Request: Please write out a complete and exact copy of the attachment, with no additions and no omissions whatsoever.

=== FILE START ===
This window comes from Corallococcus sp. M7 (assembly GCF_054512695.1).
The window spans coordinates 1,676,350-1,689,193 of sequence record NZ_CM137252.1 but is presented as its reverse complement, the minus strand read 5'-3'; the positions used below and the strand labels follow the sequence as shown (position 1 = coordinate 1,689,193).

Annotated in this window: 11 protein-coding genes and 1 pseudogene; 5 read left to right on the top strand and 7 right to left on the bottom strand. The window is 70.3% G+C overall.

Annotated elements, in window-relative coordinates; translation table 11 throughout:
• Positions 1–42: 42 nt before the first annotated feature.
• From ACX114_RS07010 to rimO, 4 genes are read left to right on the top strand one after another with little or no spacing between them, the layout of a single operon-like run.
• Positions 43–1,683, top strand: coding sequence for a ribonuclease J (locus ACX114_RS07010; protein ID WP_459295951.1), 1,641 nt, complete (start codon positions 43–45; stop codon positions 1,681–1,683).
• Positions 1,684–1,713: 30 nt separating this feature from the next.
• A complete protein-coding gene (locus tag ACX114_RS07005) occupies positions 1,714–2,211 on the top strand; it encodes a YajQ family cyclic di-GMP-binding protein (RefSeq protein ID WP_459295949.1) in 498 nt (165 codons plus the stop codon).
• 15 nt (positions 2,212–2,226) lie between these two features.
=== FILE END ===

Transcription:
This window comes from Corallococcus sp. M7 (assembly GCF_054512695.1).
The window spans coordinates 1,676,350-1,689,193 of sequence record NZ_CM137252.1 but is presented as its reverse complement, the minus strand read 5'-3'; the positions used below and the strand labels follow the sequence as shown (position 1 = coordinate 1,689,193).

Annotated in this window: 11 protein-coding genes and 1 pseudogene; 5 read left to right on the top strand and 7 right to left on the bottom strand. The window is 70.3% G+C overall.

Annotated elements, in window-relative coordinates; translation table 11 throughout:
• Positions 1–42: 42 nt before the first annotated feature.
• From ACX114_RS07010 to rimO, 4 genes are read left to right on the top strand one after another with little or no spacing between them, the layout of a single operon-like run.
• Positions 43–1,683, top strand: coding sequence for a ribonuclease J (locus ACX114_RS07010; protein ID WP_459295951.1), 1,641 nt, complete (start codon positions 43–45; stop codon positions 1,681–1,683).
• Positions 1,684–1,713: 30 nt separating this feature from the next.
• A complete protein-coding gene (locus tag ACX114_RS07005) occupies positions 1,714–2,211 on the top strand; it encodes a YajQ family cyclic di-GMP-binding protein (RefSeq protein ID WP_459295949.1) in 498 nt (165 codons plus the stop codon).
• 15 nt (positions 2,212–2,226) lie between these two features.